English

Definition of recourse noun from the Oxford Advanced Learner's Dictionary

 

recourse

 noun
noun
BrE BrE//rɪˈkɔːs//
 
; NAmE NAmE//ˈriːkɔːrs//
 
[uncountable] (formal)
 
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the fact of having to, or being able to, use something that can provide help in a difficult situation Your only recourse is legal action. She made a complete recovery without recourse to surgery. The government, when necessary, has recourse to the armed forces. Word Origin late Middle English (also in the sense ‘running or flowing back’): from Old French recours, from Latin recursus, from re- ‘back, again’ + cursus ‘course, running’.Extra examples Citizens have learned that they do have recourse against governments. Drivers have little recourse but to wait until the weather clears. I have no other recourse than to inform the police. She often had recourse to her dictionary. The mother of an illegitimate child had no legal recourse to the father. The study of these creatures has been conducted without direct recourse to living specimens. Their system of dispute resolution avoids recourse to the courts. There is no recourse available to the victim. They tried to settle the dispute without recourse to the courts. a charity for women with no recourse to public funds people who deal with emotional pain by recourse to drugs and alcohol workers who have no recourse to trade unions The government, when necessary has recourse to the armed forces.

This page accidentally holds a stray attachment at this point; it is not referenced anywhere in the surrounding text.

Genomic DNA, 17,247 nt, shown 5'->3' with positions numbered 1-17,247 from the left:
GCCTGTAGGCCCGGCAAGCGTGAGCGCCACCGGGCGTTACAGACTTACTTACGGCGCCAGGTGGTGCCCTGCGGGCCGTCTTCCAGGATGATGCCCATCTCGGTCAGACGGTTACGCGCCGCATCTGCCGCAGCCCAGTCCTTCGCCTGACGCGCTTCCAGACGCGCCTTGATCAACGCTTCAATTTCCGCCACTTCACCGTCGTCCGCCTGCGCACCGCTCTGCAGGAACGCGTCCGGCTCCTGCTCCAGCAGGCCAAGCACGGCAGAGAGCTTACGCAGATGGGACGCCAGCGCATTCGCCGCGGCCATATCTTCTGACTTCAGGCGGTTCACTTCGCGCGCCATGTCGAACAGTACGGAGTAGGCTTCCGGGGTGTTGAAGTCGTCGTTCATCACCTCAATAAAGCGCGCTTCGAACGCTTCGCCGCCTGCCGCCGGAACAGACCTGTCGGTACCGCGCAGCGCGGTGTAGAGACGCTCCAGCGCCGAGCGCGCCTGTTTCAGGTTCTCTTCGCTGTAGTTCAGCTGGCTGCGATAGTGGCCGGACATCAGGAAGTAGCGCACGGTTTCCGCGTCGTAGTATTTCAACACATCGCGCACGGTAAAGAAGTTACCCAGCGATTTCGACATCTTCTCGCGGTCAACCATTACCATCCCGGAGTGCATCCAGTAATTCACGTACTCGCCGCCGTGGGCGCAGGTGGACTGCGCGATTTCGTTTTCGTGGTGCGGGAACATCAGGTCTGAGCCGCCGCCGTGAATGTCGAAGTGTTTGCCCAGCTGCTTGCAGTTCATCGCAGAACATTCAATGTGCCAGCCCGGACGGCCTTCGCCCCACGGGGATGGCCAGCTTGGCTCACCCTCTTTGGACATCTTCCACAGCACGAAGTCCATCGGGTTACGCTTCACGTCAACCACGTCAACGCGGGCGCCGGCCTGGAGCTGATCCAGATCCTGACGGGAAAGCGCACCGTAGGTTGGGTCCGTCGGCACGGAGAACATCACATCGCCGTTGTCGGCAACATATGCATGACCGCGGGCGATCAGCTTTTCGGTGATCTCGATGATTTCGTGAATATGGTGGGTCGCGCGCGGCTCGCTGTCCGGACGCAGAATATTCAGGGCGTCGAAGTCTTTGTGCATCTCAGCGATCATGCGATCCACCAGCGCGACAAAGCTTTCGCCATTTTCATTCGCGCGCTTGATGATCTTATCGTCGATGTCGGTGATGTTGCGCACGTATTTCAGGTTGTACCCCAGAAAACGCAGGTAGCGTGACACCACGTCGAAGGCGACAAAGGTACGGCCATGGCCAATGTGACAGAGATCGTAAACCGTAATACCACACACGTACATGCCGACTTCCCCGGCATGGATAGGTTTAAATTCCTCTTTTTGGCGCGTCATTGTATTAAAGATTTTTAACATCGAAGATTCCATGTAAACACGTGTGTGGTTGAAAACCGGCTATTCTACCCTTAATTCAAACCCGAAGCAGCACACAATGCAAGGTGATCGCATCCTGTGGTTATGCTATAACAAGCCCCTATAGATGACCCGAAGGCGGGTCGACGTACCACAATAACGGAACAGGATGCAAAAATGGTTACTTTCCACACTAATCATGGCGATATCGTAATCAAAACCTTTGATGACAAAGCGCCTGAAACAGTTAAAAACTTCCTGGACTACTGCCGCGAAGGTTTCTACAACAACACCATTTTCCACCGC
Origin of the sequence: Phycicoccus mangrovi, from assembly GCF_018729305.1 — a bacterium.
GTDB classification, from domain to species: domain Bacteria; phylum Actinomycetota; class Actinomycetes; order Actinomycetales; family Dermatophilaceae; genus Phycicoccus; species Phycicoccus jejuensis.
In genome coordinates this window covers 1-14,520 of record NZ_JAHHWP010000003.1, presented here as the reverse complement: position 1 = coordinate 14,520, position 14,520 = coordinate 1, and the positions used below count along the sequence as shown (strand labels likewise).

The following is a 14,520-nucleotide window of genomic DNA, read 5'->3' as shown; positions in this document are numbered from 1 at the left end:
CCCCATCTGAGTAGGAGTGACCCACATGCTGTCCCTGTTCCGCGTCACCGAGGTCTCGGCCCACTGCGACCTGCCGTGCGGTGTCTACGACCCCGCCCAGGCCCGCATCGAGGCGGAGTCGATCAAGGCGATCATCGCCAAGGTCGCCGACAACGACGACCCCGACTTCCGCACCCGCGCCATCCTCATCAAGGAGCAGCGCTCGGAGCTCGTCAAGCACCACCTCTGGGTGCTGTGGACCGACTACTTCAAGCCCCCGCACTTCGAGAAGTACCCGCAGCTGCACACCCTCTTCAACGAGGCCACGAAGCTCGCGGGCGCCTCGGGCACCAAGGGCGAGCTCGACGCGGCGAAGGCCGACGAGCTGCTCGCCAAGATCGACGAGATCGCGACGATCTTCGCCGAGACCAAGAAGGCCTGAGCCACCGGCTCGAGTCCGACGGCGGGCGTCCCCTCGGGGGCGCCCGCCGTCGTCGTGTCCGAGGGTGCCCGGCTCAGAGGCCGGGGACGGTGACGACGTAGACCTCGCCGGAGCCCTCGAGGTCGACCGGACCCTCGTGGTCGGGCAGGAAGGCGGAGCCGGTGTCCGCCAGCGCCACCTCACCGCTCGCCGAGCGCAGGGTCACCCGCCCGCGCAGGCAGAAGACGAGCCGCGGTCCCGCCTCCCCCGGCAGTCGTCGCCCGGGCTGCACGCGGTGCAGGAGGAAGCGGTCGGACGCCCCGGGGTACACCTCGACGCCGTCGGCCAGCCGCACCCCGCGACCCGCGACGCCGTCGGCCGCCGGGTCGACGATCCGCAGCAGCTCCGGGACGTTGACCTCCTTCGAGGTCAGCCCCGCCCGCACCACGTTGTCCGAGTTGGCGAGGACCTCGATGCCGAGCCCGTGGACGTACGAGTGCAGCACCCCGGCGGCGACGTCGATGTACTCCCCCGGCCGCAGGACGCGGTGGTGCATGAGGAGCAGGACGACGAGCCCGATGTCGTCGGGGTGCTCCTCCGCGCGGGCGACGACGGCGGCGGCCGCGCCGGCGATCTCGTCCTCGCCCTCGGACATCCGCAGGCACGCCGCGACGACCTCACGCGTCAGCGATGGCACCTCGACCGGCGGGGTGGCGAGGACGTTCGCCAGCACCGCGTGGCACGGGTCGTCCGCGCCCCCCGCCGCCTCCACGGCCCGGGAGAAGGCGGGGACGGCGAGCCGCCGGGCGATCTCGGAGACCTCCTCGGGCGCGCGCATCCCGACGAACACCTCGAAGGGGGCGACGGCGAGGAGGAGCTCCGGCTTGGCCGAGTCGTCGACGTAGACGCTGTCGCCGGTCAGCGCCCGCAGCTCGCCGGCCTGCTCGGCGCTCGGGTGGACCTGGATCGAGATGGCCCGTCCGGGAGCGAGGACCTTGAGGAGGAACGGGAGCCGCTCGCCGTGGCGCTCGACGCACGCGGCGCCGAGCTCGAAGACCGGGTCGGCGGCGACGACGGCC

See the Oxford Advanced American Dictionary entry: recourse